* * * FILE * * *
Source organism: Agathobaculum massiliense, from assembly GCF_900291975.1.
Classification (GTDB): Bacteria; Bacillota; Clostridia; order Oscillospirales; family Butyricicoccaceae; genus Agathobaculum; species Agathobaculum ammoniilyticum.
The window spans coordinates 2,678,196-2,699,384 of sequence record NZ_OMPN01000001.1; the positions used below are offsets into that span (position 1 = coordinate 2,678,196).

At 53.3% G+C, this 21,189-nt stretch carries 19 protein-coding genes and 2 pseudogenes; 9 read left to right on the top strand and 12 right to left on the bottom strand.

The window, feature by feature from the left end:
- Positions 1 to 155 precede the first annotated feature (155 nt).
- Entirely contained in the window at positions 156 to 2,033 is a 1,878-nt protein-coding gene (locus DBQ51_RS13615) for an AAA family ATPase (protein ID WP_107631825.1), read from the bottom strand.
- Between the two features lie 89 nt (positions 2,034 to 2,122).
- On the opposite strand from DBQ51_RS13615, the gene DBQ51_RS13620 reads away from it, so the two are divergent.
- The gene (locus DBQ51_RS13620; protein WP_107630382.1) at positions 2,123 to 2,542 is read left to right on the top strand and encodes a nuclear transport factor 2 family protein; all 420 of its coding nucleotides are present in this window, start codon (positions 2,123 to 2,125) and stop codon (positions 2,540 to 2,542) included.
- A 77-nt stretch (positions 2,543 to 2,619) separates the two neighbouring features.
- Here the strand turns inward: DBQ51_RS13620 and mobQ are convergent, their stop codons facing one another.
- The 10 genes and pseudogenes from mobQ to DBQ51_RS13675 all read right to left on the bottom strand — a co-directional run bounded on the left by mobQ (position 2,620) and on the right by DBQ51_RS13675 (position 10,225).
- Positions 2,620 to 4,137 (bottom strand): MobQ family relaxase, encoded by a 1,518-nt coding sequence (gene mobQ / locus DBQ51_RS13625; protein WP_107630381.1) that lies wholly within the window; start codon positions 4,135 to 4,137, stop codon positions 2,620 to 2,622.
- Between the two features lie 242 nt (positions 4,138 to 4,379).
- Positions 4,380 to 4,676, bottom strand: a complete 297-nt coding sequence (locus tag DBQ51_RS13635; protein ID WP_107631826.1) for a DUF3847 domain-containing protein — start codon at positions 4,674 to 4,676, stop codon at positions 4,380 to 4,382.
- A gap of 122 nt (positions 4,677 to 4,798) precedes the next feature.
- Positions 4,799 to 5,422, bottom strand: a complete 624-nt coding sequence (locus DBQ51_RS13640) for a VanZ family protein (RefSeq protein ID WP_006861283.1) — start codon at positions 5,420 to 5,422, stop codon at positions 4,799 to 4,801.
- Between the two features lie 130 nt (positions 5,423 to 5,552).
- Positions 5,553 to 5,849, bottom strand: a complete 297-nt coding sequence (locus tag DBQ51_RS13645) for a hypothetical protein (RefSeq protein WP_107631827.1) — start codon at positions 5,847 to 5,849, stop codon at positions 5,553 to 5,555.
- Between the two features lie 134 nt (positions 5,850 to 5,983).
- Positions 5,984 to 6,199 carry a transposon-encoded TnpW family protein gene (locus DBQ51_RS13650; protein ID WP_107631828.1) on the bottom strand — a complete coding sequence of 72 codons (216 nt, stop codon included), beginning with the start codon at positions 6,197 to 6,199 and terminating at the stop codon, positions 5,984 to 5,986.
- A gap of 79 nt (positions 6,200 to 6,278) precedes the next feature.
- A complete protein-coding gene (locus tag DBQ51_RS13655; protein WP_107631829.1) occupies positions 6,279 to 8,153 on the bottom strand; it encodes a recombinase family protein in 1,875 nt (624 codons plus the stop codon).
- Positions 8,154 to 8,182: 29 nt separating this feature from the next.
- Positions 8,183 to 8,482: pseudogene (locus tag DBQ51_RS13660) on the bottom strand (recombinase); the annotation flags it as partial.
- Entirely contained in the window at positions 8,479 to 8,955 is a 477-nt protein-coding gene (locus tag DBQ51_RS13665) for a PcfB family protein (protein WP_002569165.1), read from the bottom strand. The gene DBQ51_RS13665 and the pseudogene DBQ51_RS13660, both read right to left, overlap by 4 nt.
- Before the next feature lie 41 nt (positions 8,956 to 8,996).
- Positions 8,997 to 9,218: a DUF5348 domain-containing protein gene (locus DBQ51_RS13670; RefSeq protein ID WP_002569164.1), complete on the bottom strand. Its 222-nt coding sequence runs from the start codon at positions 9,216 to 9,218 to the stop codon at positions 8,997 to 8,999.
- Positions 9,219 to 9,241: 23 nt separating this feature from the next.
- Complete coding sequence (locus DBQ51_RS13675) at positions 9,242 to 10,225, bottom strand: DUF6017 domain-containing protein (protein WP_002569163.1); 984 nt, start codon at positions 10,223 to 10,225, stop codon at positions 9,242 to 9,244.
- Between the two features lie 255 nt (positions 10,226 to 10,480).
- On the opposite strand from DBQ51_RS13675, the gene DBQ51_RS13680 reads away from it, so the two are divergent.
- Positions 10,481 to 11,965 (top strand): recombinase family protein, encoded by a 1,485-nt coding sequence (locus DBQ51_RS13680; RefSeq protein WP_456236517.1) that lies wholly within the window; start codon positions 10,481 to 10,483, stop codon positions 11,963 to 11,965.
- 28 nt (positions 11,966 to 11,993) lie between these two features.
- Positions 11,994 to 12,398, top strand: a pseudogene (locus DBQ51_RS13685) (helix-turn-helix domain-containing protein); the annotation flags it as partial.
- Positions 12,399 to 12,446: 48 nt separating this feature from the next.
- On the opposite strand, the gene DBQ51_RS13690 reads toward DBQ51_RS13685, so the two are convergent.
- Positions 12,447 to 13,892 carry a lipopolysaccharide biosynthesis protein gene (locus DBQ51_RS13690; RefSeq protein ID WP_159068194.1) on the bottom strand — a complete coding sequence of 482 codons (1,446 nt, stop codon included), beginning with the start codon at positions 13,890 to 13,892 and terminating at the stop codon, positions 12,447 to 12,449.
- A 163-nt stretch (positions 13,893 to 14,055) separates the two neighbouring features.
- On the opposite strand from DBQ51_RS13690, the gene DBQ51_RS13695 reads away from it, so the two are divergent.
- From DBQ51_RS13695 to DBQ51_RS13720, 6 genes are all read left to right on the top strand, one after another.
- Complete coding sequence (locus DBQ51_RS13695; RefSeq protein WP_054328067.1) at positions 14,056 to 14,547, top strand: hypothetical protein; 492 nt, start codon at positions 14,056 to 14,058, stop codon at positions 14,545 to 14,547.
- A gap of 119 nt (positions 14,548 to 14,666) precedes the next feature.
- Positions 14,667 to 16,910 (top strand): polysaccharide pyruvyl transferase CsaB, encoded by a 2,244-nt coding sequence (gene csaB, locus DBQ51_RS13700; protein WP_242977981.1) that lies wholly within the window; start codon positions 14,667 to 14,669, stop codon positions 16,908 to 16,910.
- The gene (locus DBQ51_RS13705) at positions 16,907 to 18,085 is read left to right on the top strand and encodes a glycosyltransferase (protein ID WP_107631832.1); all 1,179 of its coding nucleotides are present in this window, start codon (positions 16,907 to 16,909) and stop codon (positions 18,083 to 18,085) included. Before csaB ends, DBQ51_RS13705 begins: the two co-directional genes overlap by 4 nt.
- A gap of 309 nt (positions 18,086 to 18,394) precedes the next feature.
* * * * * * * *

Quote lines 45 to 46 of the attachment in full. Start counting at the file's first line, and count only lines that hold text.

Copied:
- Positions 14,667 to 16,910 (top strand): polysaccharide pyruvyl transferase CsaB, encoded by a 2,244-nt coding sequence (gene csaB, locus DBQ51_RS13700; protein WP_242977981.1) that lies wholly within the window; start codon positions 14,667 to 14,669, stop codon positions 16,908 to 16,910.
- The gene (locus DBQ51_RS13705) at positions 16,907 to 18,085 is read left to right on the top strand and encodes a glycosyltransferase (protein ID WP_107631832.1); all 1,179 of its coding nucleotides are present in this window, start codon (positions 16,907 to 16,909) and stop codon (positions 18,083 to 18,085) included. Before csaB ends, DBQ51_RS13705 begins: the two co-directional genes overlap by 4 nt.